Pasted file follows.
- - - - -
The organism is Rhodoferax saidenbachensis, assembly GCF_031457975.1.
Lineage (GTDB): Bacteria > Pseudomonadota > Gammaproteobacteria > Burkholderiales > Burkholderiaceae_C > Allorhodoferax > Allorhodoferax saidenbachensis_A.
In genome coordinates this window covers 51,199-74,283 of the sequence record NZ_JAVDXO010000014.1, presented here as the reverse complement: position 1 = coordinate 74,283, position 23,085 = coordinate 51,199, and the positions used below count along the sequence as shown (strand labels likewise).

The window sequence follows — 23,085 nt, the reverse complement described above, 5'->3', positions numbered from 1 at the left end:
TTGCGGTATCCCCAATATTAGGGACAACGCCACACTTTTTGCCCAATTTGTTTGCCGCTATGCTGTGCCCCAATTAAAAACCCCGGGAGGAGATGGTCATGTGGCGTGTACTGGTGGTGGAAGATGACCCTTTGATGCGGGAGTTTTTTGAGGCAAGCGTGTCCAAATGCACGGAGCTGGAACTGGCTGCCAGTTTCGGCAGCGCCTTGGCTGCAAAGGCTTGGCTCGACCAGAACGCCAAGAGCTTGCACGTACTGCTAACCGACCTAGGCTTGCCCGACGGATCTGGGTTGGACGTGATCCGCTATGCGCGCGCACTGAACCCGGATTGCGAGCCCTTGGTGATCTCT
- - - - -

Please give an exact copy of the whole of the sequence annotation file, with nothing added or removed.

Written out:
The organism is Rhodoferax saidenbachensis, assembly GCF_031457975.1.
Lineage (GTDB): Bacteria > Pseudomonadota > Gammaproteobacteria > Burkholderiales > Burkholderiaceae_C > Allorhodoferax > Allorhodoferax saidenbachensis_A.
In genome coordinates this window covers 51,199-74,283 of the sequence record NZ_JAVDXO010000014.1, presented here as the reverse complement: position 1 = coordinate 74,283, position 23,085 = coordinate 51,199, and the positions used below count along the sequence as shown (strand labels likewise).

The window sequence follows — 23,085 nt, the reverse complement described above, 5'->3', positions numbered from 1 at the left end:
TTGCGGTATCCCCAATATTAGGGACAACGCCACACTTTTTGCCCAATTTGTTTGCCGCTATGCTGTGCCCCAATTAAAAACCCCGGGAGGAGATGGTCATGTGGCGTGTACTGGTGGTGGAAGATGACCCTTTGATGCGGGAGTTTTTTGAGGCAAGCGTGTCCAAATGCACGGAGCTGGAACTGGCTGCCAGTTTCGGCAGCGCCTTGGCTGCAAAGGCTTGGCTCGACCAGAACGCCAAGAGCTTGCACGTACTGCTAACCGACCTAGGCTTGCCCGACGGATCTGGGTTGGACGTGATCCGCTATGCGCGCGCACTGAACCCGGATTGCGAGCCCTTGGTGATCTCT